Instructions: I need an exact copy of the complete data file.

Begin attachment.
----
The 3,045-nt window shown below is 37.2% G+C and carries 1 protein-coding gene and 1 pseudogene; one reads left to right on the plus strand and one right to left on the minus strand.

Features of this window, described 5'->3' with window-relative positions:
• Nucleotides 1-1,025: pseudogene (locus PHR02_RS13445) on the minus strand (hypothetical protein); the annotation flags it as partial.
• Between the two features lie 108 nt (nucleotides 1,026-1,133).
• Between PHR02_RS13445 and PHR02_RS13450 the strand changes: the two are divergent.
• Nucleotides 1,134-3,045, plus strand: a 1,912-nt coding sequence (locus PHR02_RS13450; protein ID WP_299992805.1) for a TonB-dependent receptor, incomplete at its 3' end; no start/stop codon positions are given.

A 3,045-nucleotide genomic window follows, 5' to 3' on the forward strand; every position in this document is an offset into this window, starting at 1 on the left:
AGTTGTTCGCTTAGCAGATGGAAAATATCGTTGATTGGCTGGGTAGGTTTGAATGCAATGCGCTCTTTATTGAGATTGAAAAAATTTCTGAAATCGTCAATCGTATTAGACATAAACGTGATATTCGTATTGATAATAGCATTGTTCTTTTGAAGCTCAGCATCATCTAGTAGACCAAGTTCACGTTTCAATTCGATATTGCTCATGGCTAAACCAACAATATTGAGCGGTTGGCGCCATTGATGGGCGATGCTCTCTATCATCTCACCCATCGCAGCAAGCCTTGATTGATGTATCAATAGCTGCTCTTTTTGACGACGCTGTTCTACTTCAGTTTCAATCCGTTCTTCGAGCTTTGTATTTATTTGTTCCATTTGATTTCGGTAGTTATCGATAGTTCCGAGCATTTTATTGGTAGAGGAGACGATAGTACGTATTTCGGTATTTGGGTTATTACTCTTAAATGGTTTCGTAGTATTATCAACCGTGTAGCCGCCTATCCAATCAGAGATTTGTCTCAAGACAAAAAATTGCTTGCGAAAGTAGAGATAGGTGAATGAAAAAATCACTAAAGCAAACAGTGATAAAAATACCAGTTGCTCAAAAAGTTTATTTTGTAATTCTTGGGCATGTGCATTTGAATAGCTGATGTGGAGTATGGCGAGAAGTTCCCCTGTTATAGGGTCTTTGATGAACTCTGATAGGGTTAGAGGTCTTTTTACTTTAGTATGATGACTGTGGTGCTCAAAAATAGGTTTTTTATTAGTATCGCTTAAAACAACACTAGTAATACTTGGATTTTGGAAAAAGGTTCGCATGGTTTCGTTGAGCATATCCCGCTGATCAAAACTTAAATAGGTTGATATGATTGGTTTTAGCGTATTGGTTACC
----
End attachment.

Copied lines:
The 3,045-nt window shown below is 37.2% G+C and carries 1 protein-coding gene and 1 pseudogene; one reads left to right on the plus strand and one right to left on the minus strand.

Features of this window, described 5'->3' with window-relative positions:
• Nucleotides 1-1,025: pseudogene (locus PHR02_RS13445) on the minus strand (hypothetical protein); the annotation flags it as partial.
• Between the two features lie 108 nt (nucleotides 1,026-1,133).
• Between PHR02_RS13445 and PHR02_RS13450 the strand changes: the two are divergent.
• Nucleotides 1,134-3,045, plus strand: a 1,912-nt coding sequence (locus PHR02_RS13450; protein ID WP_299992805.1) for a TonB-dependent receptor, incomplete at its 3' end; no start/stop codon positions are given.

A 3,045-nucleotide genomic window follows, 5' to 3' on the forward strand; every position in this document is an offset into this window, starting at 1 on the left:
AGTTGTTCGCTTAGCAGATGGAAAATATCGTTGATTGGCTGGGTAGGTTTGAATGCAATGCGCTCTTTATTGAGATTGAAAAAATTTCTGAAATCGTCAATCGTATTAGACATAAACGTGATATTCGTATTGATAATAGCATTGTTCTTTTGAAGCTCAGCATCATCTAGTAGACCAAGTTCACGTTTCAATTCGATATTGCTCATGGCTAAACCAACAATATTGAGCGGTTGGCGCCATTGATGGGCGATGCTCTCTATCATCTCACCCATCGCAGCAAGCCTTGATTGATGTATCAATAGCTGCTCTTTTTGACGACGCTGTTCTACTTCAGTTTCAATCCGTTCTTCGAGCTTTGTATTTATTTGTTCCATTTGATTTCGGTAGTTATCGATAGTTCCGAGCATTTTATTGGTAGAGGAGACGATAGTACGTATTTCGGTATTTGGGTTATTACTCTTAAATGGTTTCGTAGTATTATCAACCGTGTAGCCGCCTATCCAATCAGAGATTTGTCTCAAGACAAAAAATTGCTTGCGAAAGTAGAGATAGGTGAATGAAAAAATCACTAAAGCAAACAGTGATAAAAATACCAGTTGCTCAAAAAGTTTATTTTGTAATTCTTGGGCATGTGCATTTGAATAGCTGATGTGGAGTATGGCGAGAAGTTCCCCTGTTATAGGGTCTTTGATGAACTCTGATAGGGTTAGAGGTCTTTTTACTTTAGTATGATGACTGTGGTGCTCAAAAATAGGTTTTTTATTAGTATCGCTTAAAACAACACTAGTAATACTTGGATTTTGGAAAAAGGTTCGCATGGTTTCGTTGAGCATATCCCGCTGATCAAAACTTAAATAGGTTGATATGATTGGTTTTAGCGTATTGGTTACC